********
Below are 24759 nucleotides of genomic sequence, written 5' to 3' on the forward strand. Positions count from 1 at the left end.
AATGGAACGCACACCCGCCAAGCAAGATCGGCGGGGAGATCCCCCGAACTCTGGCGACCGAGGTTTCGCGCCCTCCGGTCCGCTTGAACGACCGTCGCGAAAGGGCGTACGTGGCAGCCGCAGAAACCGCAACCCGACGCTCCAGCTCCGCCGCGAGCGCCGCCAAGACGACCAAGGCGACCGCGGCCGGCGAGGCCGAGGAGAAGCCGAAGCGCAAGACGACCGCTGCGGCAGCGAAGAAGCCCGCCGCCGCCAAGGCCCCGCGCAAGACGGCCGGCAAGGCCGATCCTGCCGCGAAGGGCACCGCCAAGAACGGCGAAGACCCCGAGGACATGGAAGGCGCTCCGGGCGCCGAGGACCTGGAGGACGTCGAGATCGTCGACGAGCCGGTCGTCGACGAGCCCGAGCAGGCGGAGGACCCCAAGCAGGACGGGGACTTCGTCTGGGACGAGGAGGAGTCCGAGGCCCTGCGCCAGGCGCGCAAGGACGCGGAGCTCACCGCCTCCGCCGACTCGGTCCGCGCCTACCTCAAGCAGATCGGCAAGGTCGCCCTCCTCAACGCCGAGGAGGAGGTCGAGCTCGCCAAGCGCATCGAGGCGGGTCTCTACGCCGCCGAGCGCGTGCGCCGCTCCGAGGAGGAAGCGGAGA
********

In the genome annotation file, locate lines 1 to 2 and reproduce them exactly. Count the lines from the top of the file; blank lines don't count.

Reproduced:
Below are 24759 nucleotides of genomic sequence, written 5' to 3' on the forward strand. Positions count from 1 at the left end.
AATGGAACGCACACCCGCCAAGCAAGATCGGCGGGGAGATCCCCCGAACTCTGGCGACCGAGGTTTCGCGCCCTCCGGTCCGCTTGAACGACCGTCGCGAAAGGGCGTACGTGGCAGCCGCAGAAACCGCAACCCGACGCTCCAGCTCCGCCGCGAGCGCCGCCAAGACGACCAAGGCGACCGCGGCCGGCGAGGCCGAGGAGAAGCCGAAGCGCAAGACGACCGCTGCGGCAGCGAAGAAGCCCGCCGCCGCCAAGGCCCCGCGCAAGACGGCCGGCAAGGCCGATCCTGCCGCGAAGGGCACCGCCAAGAACGGCGAAGACCCCGAGGACATGGAAGGCGCTCCGGGCGCCGAGGACCTGGAGGACGTCGAGATCGTCGACGAGCCGGTCGTCGACGAGCCCGAGCAGGCGGAGGACCCCAAGCAGGACGGGGACTTCGTCTGGGACGAGGAGGAGTCCGAGGCCCTGCGCCAGGCGCGCAAGGACGCGGAGCTCACCGCCTCCGCCGACTCGGTCCGCGCCTACCTCAAGCAGATCGGCAAGGTCGCCCTCCTCAACGCCGAGGAGGAGGTCGAGCTCGCCAAGCGCATCGAGGCGGGTCTCTACGCCGCCGAGCGCGTGCGCCGCTCCGAGGAGGAAGCGGAGA